A blog reader from Denmark, Peter, emailed me about a school that is applying lean and “Japanese production philosophies” (no kidding). The original article is linked, but it’s in Danish. The photo is from a second article on the same topic. Thanks to Peter for the translation! I really like the application of reducing wasted time so that teachers can spend more time on the “value added” activity of teaching students… the same idea applies in healthcare or other service settings: reduce the waste so the provider can spend more time with the student/patient/customer/client.
“There was something about Lean that got me thinking. I bet we can also use that here,” so says Kirsti TornÃ¸e. If she was the boss of a smaller production company, no one would have raised an eyebrow. In fact they would probably just shrug and think about how late she was [in thinking about applying lean].
But Kirsti TornÃ¸e is the manager of the kindergarten Kastaniebakken in BirkerÃ¸d. Here parents deliver their little angels each day and the thought of improvement through Japanese production philosophies seems far fetched. And then again maybe not:
“The typical statement in child-care is that we do not have enough time for the children. When we get a new job assigned to us, the time is taken away from the children. But the idea in lean is precisely to reduce the wasted time, and make better use of the time you have.” so explains Kirsti TornÃ¸e.
That was the reason why, that before the summer holiday began, she contacted Tom Sander Kierstein, who is the CEO in the consultant community “Network Providers”. He was ready for the idea from the start, and together with another consultant the two of them sat down and formulated a pilot project in lean in Kastaniebakken. The headline became “Better and more time in the kindergarten Kastaniebakken – We can with lean-thinking”.
“We feel a bit like pioneers, and professionally it has been very exciting to use the tools we know from other businesses in a children’s institution.” Says he[the consultant]. At the center of the project stood the employees and their positive acceptance of lean.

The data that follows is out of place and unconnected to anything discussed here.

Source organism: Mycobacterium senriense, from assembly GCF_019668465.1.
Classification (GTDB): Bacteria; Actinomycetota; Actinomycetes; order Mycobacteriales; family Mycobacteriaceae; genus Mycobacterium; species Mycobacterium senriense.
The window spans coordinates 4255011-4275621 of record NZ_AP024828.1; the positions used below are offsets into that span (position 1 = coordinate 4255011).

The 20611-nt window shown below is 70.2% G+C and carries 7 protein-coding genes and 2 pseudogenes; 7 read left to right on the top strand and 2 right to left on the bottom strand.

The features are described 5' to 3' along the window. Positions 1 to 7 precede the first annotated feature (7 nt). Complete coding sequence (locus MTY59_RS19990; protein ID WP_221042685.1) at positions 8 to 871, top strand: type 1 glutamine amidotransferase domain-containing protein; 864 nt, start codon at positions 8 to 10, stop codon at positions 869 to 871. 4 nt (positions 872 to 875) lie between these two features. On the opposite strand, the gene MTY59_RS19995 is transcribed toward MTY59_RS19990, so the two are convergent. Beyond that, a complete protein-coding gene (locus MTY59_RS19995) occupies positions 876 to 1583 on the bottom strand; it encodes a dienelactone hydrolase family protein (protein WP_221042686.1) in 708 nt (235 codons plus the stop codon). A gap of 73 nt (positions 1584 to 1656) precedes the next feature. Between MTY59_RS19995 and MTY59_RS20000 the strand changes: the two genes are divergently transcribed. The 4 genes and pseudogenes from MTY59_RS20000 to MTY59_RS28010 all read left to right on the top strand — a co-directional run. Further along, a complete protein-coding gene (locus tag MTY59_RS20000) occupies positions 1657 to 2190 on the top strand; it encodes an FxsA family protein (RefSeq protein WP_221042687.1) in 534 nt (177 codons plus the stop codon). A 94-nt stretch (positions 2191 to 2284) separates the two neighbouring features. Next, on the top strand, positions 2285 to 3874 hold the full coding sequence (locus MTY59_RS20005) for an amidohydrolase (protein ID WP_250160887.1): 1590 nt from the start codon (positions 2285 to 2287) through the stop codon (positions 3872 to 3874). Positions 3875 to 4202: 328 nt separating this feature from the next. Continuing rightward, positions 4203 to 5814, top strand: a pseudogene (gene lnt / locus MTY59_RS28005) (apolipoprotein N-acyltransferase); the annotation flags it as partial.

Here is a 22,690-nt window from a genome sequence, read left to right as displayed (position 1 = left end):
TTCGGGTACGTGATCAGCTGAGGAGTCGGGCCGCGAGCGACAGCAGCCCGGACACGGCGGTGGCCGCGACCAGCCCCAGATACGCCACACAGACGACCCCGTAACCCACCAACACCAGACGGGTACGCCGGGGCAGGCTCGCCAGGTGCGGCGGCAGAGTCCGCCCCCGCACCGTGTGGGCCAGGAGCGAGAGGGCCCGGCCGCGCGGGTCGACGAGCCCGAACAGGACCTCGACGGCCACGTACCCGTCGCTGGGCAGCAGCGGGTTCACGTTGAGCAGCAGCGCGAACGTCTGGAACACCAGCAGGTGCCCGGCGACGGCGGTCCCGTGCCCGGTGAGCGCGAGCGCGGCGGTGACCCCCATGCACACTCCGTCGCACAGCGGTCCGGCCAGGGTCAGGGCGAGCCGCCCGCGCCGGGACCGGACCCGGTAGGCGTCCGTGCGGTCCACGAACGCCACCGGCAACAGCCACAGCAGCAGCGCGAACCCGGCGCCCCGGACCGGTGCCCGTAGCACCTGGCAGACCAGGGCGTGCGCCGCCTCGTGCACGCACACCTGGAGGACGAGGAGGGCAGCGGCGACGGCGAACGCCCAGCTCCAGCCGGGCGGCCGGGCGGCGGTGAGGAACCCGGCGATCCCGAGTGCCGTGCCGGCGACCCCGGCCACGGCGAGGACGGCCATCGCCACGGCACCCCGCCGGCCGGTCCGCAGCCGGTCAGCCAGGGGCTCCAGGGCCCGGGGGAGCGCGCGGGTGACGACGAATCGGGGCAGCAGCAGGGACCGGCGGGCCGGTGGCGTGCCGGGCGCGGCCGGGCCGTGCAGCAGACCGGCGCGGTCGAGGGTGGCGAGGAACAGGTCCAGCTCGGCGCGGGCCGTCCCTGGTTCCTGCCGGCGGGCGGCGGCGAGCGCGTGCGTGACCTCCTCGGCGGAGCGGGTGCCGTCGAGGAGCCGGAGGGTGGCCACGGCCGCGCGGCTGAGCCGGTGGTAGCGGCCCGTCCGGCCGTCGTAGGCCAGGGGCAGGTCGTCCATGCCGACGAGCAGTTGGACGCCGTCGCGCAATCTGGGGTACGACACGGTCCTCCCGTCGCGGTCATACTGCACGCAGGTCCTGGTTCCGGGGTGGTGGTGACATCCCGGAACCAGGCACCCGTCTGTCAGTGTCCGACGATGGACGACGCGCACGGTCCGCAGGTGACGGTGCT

“We need to have a more humble attitude toward the employees. That is why we quickly defined a goal for the employees that went to the tune of adding more of the “great” time to the children. It was slow administration and tiresome routines that needed to be eliminated.” Says Tom Sander Kierstein.
It quickly turned out that the employees were turned on to the idea, and then the consultants began to pull the lean tools out of the hat. There was discussion about the principle of pull, continuous improvement, 5S, flow and value-stream-mapping. Often the elements were given new names, but Tom Sander Kierstein reveals that the employees were the machines and the children the products who moved through the institution throughout the day. An example of value addition could be when the children were out for a trip to the forest, or when an employee read to them.
The employees have done a very precise study of the time spent, and the first measures have already begun to manifest in Kastaniebakken. They have gathered the various notice books, and put them in one place, and the parents have been given the task of “writing in” their children when they are present in the kindergarten. It is also here that the kindergarten places all their information, on a single big board. Information to the specific “groups” but also common information for everyone there. The employees have become better at prioritizing being with the children and that means fewer breaks in the “great time”.
The first part of the lean-project ends in the spring of 2006 but before long, Kastaniebakken is to move to newly built “facilities”. Here it would be good opportunity to think lean into the design before the new kindergarten is built. In BirkerÃ¸d, already at this stage other kindergartens have also expressed interest in lean on kindergarten-level.
Thanks for reading! I’d love to hear your thoughts. Please scroll down to post a comment. Click here to be notified about posts via email. Learn more about Mark Graban’s speaking, writing, and consulting.